I'm mid-point in a 17-day "try-out" for a position as liberal political editor for a major online info website. Early November, my son-in-law suggested that I submit an application, so I did. To my surprise, on Jan 5, they sent me an email expressing interest, and offering me a trial run that started on Jan 7. (My son-in-law, a freelance writer, works for them as national editor on an entirely different topic. )
My task is to create a website, using their God-awful software, devoted to current liberal (not Democratic) issues and emerging liberal leaders, with a fair and balanced, not ranting and raving, perspective. Typical me...for the sake of perfection, I make the job big. Then exhaust myself.
I must provide balanced and brief explanations, relevant links and issues papers on.....get this....social security privatization proposals; the economy, monster trade deficit, income taxes, jobs and outsourcing; environmental concerns as global warming, preservation of wildlands and recycling; election reform and voting rights; death penalty; the wars on terror and in Iraq; abortion and Roe v. Wade (which I don't support, but still must explain); faith in public life (my idea...I have so much to say); health care; homeland security; stem cell research; education and "No Child Left Behind;" the USA Patriot Act and civil rights; and immigration reform. And leadership.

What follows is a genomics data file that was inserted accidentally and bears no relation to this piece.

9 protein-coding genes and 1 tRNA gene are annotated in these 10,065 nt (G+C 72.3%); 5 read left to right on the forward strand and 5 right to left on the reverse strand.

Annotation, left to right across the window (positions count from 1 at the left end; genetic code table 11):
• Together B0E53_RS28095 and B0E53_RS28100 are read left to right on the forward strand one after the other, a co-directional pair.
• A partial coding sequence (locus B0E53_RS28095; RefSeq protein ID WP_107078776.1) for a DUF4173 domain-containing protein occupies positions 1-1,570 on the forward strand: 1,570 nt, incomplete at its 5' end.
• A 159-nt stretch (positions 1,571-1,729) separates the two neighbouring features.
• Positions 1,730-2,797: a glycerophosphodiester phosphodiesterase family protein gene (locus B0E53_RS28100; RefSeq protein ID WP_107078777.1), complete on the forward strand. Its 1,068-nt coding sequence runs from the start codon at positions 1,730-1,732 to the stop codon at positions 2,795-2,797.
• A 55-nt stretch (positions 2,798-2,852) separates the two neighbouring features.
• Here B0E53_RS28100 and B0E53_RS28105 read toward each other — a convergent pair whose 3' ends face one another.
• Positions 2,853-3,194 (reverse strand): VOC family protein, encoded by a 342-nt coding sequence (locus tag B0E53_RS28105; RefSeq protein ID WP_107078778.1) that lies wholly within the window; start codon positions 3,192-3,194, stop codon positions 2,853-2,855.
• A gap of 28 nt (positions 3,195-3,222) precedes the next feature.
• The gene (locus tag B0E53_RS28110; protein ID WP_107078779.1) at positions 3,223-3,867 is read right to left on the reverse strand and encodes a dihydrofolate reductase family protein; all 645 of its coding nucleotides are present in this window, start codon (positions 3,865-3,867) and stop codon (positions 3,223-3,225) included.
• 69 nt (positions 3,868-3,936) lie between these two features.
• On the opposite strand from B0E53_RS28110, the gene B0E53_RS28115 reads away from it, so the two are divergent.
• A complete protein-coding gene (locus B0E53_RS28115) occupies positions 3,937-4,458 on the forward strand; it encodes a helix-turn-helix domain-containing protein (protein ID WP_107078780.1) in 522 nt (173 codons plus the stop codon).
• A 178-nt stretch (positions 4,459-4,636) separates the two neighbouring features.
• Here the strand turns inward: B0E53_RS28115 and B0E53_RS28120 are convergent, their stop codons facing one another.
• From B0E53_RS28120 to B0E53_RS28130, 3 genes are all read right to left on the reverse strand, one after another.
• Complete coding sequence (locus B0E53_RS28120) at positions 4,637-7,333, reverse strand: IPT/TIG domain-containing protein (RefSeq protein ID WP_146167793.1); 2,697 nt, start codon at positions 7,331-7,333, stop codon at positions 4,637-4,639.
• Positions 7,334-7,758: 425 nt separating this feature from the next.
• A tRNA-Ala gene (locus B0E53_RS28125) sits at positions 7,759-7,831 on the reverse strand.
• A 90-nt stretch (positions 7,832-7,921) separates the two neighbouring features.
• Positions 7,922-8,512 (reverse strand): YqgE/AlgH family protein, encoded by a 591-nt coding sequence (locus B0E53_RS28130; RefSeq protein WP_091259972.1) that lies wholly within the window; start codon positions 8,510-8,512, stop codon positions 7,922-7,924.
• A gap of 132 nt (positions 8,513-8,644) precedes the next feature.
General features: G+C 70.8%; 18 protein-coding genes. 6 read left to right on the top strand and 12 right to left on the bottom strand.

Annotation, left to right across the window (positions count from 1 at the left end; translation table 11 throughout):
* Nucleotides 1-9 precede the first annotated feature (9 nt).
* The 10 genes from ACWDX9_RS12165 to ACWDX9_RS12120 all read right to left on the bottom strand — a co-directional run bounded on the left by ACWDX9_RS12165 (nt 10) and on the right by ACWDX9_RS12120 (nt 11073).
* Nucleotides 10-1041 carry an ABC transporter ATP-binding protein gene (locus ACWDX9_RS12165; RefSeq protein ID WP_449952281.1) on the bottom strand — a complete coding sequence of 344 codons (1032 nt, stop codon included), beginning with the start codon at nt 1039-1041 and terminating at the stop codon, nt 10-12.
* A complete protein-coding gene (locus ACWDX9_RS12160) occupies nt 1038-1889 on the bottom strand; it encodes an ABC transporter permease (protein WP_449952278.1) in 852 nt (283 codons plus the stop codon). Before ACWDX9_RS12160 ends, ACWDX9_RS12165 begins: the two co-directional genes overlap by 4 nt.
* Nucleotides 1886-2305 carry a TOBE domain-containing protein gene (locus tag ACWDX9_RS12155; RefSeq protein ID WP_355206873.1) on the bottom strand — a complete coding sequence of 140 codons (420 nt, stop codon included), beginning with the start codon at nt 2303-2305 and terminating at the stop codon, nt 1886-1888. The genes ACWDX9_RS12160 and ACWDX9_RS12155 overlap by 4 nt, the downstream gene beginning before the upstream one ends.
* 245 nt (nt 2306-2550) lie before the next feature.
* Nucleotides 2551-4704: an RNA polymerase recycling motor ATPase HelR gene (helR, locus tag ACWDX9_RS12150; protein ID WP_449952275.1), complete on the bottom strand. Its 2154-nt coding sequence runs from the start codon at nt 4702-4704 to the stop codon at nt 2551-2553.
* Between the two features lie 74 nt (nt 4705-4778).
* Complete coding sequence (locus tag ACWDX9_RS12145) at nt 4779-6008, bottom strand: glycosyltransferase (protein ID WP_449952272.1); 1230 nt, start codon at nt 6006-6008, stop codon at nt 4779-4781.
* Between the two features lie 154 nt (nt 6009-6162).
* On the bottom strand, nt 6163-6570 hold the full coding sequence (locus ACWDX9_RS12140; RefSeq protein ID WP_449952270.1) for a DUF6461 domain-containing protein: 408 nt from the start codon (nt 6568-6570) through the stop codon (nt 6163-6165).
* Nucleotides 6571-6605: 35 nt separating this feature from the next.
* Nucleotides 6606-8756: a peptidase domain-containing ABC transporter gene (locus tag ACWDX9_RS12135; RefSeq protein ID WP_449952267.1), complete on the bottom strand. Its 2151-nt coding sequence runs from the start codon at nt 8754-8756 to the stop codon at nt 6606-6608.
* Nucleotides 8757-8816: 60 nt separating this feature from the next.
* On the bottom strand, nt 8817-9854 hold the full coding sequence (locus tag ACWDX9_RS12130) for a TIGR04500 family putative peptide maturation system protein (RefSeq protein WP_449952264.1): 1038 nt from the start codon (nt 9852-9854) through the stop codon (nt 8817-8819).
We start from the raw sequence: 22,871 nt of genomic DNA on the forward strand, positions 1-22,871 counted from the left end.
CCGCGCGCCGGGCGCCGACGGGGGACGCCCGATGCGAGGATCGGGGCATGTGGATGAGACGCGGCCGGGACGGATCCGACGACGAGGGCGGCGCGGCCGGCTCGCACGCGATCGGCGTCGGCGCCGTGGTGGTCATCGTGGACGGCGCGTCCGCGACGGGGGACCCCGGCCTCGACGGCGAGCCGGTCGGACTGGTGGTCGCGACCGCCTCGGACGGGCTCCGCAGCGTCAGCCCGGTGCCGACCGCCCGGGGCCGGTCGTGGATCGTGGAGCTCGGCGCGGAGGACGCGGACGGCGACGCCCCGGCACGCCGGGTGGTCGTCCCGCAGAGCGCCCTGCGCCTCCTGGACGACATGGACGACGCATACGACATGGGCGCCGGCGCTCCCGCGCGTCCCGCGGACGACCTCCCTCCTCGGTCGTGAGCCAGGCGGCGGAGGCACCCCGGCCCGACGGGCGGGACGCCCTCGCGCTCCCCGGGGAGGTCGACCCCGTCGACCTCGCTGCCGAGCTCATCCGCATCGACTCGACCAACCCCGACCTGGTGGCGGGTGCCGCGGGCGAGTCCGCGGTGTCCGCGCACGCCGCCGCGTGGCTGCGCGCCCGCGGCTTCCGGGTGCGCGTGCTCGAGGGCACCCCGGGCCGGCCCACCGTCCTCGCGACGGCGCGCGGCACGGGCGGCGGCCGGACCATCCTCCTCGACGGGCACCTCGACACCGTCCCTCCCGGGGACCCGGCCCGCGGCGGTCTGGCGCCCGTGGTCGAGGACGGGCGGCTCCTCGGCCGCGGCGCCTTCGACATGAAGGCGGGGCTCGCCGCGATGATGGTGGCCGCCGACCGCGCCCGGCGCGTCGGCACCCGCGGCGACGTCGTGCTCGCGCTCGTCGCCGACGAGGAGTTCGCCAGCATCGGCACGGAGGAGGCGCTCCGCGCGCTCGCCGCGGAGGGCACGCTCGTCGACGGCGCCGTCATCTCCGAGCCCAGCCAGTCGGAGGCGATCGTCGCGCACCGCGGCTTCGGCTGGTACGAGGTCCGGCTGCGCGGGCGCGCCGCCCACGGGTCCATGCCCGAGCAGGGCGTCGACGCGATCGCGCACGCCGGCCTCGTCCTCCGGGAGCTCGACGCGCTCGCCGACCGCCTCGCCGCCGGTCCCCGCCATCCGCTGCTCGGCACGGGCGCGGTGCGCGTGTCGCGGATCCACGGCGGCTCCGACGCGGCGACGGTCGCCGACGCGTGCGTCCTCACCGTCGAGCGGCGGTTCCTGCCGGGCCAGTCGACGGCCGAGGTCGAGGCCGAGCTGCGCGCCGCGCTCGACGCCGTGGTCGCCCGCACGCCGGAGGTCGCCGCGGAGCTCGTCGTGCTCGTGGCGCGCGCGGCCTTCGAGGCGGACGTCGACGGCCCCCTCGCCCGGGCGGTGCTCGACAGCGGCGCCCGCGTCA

I'm tired with just 8 days under my writing and researching belt. But not too tired. That's part of the test....passion and perseverance, not just knowledge and writing talent. I have passion and perseverance in spades, so I'll finish this race, and finish it well.
But if I get the gig, which is not assured, the race will just be starting. I'll finally and officially be the journalist (press passes!) I started out to be when I was an undergraduate. I already find my mind continually preoccupied with news cycles, press releases and CNN breaking reports. I find myself eating badly and quickly, not exercising, drinking too much coffee, sitting all day and neglecting things I don't want to neglect.
My youngest is now 13 and almost a high school student. She's the last child at home. It's the perfect time for a new, satisfying venture to fill my life, but I'll need to learn to live it better than I have this past week. I'll need to integrate this new endeavor with my usual peace and serenity of everyday life.
Or else it's not worth it.
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